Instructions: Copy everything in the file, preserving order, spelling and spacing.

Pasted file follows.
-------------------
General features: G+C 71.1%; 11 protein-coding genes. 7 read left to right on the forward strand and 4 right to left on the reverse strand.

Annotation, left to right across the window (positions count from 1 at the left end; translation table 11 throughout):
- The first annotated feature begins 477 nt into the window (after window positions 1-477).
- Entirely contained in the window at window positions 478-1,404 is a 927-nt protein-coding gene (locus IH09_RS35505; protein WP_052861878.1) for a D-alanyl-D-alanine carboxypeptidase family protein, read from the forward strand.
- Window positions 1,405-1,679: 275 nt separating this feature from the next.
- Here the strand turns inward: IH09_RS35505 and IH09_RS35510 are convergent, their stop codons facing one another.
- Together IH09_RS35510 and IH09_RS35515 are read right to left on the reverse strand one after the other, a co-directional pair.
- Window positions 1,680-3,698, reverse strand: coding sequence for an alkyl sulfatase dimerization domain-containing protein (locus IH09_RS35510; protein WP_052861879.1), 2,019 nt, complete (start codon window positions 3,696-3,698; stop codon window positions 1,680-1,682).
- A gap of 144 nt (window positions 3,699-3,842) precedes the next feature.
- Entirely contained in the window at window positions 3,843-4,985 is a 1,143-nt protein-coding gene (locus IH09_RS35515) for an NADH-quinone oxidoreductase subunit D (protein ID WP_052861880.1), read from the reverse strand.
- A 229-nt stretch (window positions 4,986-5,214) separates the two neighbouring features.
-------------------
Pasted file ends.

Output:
General features: G+C 71.1%; 11 protein-coding genes. 7 read left to right on the forward strand and 4 right to left on the reverse strand.

Annotation, left to right across the window (positions count from 1 at the left end; translation table 11 throughout):
- The first annotated feature begins 477 nt into the window (after window positions 1-477).
- Entirely contained in the window at window positions 478-1,404 is a 927-nt protein-coding gene (locus IH09_RS35505; protein WP_052861878.1) for a D-alanyl-D-alanine carboxypeptidase family protein, read from the forward strand.
- Window positions 1,405-1,679: 275 nt separating this feature from the next.
- Here the strand turns inward: IH09_RS35505 and IH09_RS35510 are convergent, their stop codons facing one another.
- Together IH09_RS35510 and IH09_RS35515 are read right to left on the reverse strand one after the other, a co-directional pair.
- Window positions 1,680-3,698, reverse strand: coding sequence for an alkyl sulfatase dimerization domain-containing protein (locus IH09_RS35510; protein WP_052861879.1), 2,019 nt, complete (start codon window positions 3,696-3,698; stop codon window positions 1,680-1,682).
- A gap of 144 nt (window positions 3,699-3,842) precedes the next feature.
- Entirely contained in the window at window positions 3,843-4,985 is a 1,143-nt protein-coding gene (locus IH09_RS35515) for an NADH-quinone oxidoreductase subunit D (protein ID WP_052861880.1), read from the reverse strand.
- A 229-nt stretch (window positions 4,986-5,214) separates the two neighbouring features.